Assessing Education Needs

"Our educational system must be retooled to maximize needed skills and attributes at every level."- John Duley
By John Duley

This is the second post in a guest series by John Duley. Here, he discusses what changes need to occur in our education system. He hopes you will join the conversation in comments below.

Since the advent of Information Technology, questions have been raised about the adequacy of our education system.

In 1967, Marshall McLuhan wrote The Medium is the Massage.  What he wrote then is as true today as the day he wrote it:

“It is a matter of greatest importance that our educational institutions realize that we now have civil war among these environments created by media other than the printed word. The classroom is now in a vital struggle for survival with the immensely persuasive ‘outside’ world created by new informational media. Education must shift from instruction, from imposing of stencils, to discovery—to probing and exploration.”

I am interested in this issue because I have sought to give students as much responsibility for their own education as possible, and to provide coaches and mentors to support and encourage them. I am interested in exploring what relevance my experiences (detailed in post one) and service learning literature might have for the redesign of education.

What is the Challenge?

McLuhan indicates that the challenge lies in “how to break through the educational lock-step system in which students learn to become professional students seeking credentials and not learning; psyching out what the professor wants from them in order to be granted an A or a 4.0 grade.”

Another scholar, Dr. Lee Shulman (2002) pointed out that, “Many educators across the world know the six categories of Bloom’s (1956) Taxonomy of Educational Objectives by heart: knowledge, comprehension, application, analysis, synthesis, and evaluation.  Professor Bloom (1956) recognized that the cognitive domain was only part of the picture, so, several years later, Dr. Krathwohl, Dr. Bloom, and Dr. Masia (1973) added the affective domain taxonomy. It depicts how learners move from a willingness to receive an experience, to beginning to respond to it, to valuing what is taught, to organizing it within their larger set of values and attitudes, and ultimately to internalizing those values,” (Shulman, 2002).

Knowing the value of taxonomies, Shulman created one for a pedagogy of engagement and labeled it “Making Differences: A Table of Learning:”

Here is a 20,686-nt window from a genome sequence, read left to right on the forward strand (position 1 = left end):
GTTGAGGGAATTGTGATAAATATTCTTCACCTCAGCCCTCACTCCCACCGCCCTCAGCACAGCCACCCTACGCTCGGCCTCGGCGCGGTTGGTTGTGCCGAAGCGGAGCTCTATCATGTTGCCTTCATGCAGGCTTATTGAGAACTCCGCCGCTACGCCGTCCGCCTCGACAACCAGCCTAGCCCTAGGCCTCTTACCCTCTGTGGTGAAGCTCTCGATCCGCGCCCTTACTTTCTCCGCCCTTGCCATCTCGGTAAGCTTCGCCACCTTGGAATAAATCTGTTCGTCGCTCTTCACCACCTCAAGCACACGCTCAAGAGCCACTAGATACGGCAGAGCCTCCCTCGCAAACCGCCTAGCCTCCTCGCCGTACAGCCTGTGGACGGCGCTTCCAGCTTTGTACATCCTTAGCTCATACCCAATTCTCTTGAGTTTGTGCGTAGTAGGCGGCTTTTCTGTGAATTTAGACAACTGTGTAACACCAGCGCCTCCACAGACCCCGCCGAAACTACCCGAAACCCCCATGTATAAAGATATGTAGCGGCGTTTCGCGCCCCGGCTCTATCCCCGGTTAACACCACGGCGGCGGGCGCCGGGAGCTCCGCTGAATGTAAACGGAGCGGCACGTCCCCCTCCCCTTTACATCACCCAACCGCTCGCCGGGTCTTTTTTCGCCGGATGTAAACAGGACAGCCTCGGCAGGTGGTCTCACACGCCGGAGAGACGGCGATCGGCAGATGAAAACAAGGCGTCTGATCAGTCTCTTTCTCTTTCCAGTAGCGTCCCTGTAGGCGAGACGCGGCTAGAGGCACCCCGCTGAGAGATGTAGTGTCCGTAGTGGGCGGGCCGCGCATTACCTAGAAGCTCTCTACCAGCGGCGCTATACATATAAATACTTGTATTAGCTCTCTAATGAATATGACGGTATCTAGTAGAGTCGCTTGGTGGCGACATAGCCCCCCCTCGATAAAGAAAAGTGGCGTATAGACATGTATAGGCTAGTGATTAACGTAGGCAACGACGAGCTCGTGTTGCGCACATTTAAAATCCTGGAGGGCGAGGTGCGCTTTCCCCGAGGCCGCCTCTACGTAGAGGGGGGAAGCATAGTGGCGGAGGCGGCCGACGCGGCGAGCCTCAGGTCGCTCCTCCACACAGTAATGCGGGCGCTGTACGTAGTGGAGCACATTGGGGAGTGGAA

The categories above read: Engagement and Motivation; Knowledge and Understanding; Performance and Action; Reflection and Critique; Judgment and Design; Commitment and Identity.

The categories above read: Engagement and Motivation; Knowledge and Understanding; Performance and Action; Reflection and Critique; Judgment and Design; Commitment and Identity.

According to Shulman, “In a nutshell, the taxonomy makes the following assertion: Learning begins with student engagement, which in turn leads to knowledge and understanding. Once someone understands, he or she becomes capable of performance or action. Critical reflection on one’s practice and understanding leads to higher-order thinking in the form of a capacity to exercise judgment in the face of uncertainty and to create designs in the presence of constraints and unpredictability. Ultimately, the exercise of judgment makes possible the development of commitment. In commitment, we become capable of professing our understandings and our values, our faith and our love, our skepticism and our doubts, internalizing those attributes and making them integral to our identities. These commitments, in turn, make new engagements possible—and even necessary.”

More recently, Thomas Friedman in his book Thank You for Being Late (2017) summarizes the situation for the need for reform in public education:

“After WWII, the countries of Europe’s manufacturing capacities were decimated and the USA was the only country able to pick up and move ahead so it was possible for working folks in USA to have a good life—a eight-hour seven day a week, good paying job, buy and own a home, educate your kids, save for a retirement. But now that has gone like Kodak film—it is no more.  When I got out of college I could find a job.  Today my daughters must make ones.  When I attended college, I learned skills for life. For my girls they learned skills for now and will have to learn new skills for life.”

Friedman indicates that becoming life-long learners is an absolute necessity for them. You must reinvent yourself, and obtain at least some form of post-secondary education.

Friedman, in chapter seven titled “Just Too Damn Fast,” uses the typewriter and its longevity, over 100 years, as the example of the slow speed of change in the previous period of growth and development—and what is transpiring now (Friedman 188-193).  At the introduction of the Smart Phone, the value of the cell phone and the iPad almost instantaneously dropped dramatically as significant iTech tools.

Friedman concludes that at a minimum, our educational system must be retooled to maximize these needed skills and attributes:  strong fundamentals in reading, writing, coding and math, creative thinking, creativity, communication and collaboration, grit, self-motivation, and life-long learning habits and entrepreneurship and improvisation—at every level.

In future blog posts, we will explore what changes are being suggested and tried out. I hope you will share your ideas here and with each other.



Friedman. Thank You for Being Late: An Optimist’s Guide to Thriving in the Age of Accelerations. Macmillan Publishing Group. 2017.

McLuhan, Marshall. The Medium is the Massage. 1967, ed: 2001.

Shulman, Lee. “Making Differences: A Table of Learning.” 2002.